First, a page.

In September 2025 the current R3 is going to expire. For that time a new intermediate must already be issued. Will the key of this new intermediate certificate the same as the current R3, or will it have different key?
If the keys are different, I have a second question.
At this moment the same key is signing the leaf certificates as the OCSP signing certificate's key.
Will the OCSP signing key stay as its certificate signing key for each leaf certificate during the transition period of the intermediate certificate?
Or, will the OCSP signing key suddenly change for the new key even if it is not matching the leaf certificate's signing key?
It affects the OCSP verification configuration scripting for BigIP F5. It is a design decision to be made today. I already assumed that the OCSP signing key always matches the certificate signing key. Even during the intermediate transition period when there are valid certificates overlapping in time, some signed with the old and some signed with the new signing key. I just want to be sure on my design.
In the transition from Let's Encrypt Authority X1 to Let's Encrypt Authority X3 the same keypair was re-used. However the transition from Let's Encrypt Authority X3 to R3 used a new keypair.
If I recall correctly, the X1 transition from X1 to X3 was made early (after less than 1 year) due to an extension issue (X509v3 Name Constraints) causing issues.
Therefore it is likely that a normal, planned transition will involve a new key. That also makes sense from a cryptographic hygiene point of view.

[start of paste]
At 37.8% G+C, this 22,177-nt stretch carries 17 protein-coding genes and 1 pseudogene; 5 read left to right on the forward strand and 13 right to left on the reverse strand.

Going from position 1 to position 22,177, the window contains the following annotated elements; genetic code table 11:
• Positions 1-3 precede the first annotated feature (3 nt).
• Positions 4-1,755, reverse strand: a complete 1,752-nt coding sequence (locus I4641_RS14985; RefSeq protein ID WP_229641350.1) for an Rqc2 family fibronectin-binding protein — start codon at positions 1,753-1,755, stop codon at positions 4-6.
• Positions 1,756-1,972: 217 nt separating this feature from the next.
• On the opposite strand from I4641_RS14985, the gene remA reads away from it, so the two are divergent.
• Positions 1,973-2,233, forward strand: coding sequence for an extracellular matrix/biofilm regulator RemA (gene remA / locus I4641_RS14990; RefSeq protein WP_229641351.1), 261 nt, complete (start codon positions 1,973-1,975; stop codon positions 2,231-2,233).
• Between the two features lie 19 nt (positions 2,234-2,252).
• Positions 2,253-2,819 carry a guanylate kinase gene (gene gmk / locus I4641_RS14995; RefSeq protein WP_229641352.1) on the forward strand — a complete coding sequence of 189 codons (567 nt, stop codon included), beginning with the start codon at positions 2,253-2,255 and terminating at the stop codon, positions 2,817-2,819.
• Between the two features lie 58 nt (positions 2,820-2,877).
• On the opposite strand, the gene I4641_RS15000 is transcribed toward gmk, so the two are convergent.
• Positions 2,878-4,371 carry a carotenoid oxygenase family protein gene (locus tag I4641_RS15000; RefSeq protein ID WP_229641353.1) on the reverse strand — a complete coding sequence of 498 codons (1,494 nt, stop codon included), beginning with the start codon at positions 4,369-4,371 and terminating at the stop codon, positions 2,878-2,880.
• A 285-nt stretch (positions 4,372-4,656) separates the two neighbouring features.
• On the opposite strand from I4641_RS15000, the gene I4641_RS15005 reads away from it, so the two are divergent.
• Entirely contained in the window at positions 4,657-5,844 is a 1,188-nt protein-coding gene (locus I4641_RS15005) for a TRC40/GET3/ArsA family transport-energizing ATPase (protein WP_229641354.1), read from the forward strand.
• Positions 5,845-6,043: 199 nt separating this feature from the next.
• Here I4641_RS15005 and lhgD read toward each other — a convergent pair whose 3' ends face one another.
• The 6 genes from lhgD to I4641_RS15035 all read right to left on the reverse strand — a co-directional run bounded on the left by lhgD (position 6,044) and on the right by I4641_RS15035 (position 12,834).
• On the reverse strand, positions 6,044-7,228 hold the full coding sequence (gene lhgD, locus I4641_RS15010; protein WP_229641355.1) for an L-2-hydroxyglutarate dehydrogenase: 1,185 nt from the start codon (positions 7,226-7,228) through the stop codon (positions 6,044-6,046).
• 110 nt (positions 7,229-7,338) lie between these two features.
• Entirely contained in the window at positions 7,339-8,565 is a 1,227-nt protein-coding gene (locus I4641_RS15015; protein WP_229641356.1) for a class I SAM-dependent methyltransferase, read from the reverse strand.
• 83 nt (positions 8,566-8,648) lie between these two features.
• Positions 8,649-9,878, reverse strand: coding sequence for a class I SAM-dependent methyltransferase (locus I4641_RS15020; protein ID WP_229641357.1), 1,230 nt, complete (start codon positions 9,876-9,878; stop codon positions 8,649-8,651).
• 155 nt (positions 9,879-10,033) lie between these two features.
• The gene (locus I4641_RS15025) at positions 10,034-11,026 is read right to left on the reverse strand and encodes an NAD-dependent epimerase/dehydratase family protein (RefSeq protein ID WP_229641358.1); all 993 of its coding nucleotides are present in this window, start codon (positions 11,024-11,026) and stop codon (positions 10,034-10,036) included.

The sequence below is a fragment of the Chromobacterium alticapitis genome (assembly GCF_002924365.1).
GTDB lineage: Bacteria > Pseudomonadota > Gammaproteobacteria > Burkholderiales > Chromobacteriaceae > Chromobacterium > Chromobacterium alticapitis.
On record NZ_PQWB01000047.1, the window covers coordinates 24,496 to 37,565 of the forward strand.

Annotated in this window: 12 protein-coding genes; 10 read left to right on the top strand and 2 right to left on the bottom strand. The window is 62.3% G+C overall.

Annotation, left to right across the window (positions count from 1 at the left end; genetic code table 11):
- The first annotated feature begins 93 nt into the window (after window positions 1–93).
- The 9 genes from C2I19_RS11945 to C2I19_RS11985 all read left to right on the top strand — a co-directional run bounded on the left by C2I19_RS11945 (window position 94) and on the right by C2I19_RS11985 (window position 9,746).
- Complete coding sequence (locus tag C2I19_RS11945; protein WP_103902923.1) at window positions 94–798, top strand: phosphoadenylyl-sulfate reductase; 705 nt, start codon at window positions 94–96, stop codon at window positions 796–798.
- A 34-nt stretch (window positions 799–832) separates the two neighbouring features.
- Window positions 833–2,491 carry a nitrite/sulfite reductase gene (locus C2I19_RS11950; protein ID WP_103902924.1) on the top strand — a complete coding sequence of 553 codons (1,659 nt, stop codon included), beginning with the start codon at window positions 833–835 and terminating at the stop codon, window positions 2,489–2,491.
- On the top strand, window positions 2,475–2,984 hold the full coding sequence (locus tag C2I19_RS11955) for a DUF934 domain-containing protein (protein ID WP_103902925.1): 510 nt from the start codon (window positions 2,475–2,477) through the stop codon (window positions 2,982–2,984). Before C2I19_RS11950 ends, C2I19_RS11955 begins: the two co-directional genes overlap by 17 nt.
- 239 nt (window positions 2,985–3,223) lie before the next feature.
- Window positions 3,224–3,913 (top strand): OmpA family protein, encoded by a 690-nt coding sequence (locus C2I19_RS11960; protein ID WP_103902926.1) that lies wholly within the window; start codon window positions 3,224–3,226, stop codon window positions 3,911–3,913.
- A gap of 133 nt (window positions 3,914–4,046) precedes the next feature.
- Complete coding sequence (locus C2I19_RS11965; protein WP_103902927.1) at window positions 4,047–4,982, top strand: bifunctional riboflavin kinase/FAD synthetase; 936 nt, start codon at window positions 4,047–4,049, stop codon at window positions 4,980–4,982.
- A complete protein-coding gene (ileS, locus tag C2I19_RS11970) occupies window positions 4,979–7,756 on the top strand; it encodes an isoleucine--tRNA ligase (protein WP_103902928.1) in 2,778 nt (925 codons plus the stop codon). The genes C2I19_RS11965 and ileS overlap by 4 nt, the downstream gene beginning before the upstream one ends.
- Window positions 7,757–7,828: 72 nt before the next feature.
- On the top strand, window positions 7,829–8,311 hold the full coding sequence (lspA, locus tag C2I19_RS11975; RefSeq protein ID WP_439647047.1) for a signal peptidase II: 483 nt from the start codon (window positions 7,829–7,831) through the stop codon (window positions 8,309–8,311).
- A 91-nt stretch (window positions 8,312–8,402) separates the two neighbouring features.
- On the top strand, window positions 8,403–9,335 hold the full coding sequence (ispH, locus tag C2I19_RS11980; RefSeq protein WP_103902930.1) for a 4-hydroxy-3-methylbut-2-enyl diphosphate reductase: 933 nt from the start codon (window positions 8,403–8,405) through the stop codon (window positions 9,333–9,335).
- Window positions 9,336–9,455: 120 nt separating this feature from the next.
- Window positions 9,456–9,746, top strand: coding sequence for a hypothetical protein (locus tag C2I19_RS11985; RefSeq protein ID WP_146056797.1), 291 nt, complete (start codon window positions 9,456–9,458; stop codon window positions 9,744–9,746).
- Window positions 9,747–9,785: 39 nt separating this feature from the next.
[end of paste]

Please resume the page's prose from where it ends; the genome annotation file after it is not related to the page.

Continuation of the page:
I don't really understand what the question is here, so I'm going to clarify a few things that may be of help.
RFC 6960 states:
The key that signs a certificate's status information need not be the
same key that signed the certificate. It is necessary, however, to
ensure that the entity signing this information is authorized to do
so. Therefore, a certificate's issuer MUST do one of the following:
sign the OCSP responses itself, or
explicitly designate this authority to another entity
OCSP signing delegation SHALL be designated by the inclusion of
id-kp-OCSPSigning in an extended key usage certificate extension
included in the OCSP response signer's certificate. This certificate
MUST be issued directly by the CA that is identified in the request.
Let's Encrypt has never used a delegated responder certificate for intermediate certificates (they used to have one for the root though).
Therefore OCSP responses for leaf certificates will always be signed by the issuing certificate's key.
In simple words:
If you have a certificate signed by Let's Encrypt Authority X3:
All OCSP responses are signed by X3, over the entire certificate's lifetime
If you have a certificate signed by R3:
All OCSP responses are signed by R3, over the entire certificate's lifetime
If you have a certificate signed by a future certificate ("R5"):
All OCSP responses are signed by "R5", over the entire certificate's lifetime
The more relevant bits I got from the spec (thanks, @Nummer378) are in the next paragraphs.
My reading is that your client MUST handle the following, in a situation where there is a migration from R3 to R4:
The OCSP is signed by the same certificate (R4) that issued the Leaf Certificate
The OCSP is signed by a Delegated Certificate (R4-OSCP), said Delegated Certificate having been signed by the same certificate (R4) that signed the Leaf Certificate
The OCSP could also be signed by a Delegated Certificate (R5-OSCP), said Delegated Certificate NOT having been signed by the same certificate that signed the Leaf Certificate - but your client is not required to accept that by the spec, so the practice is explicitly discouraged.
There is a lot of time to prepare for these 3 scenarios, but IMHO it would be great if ISRG could commit to reducing this down to 1 or 2.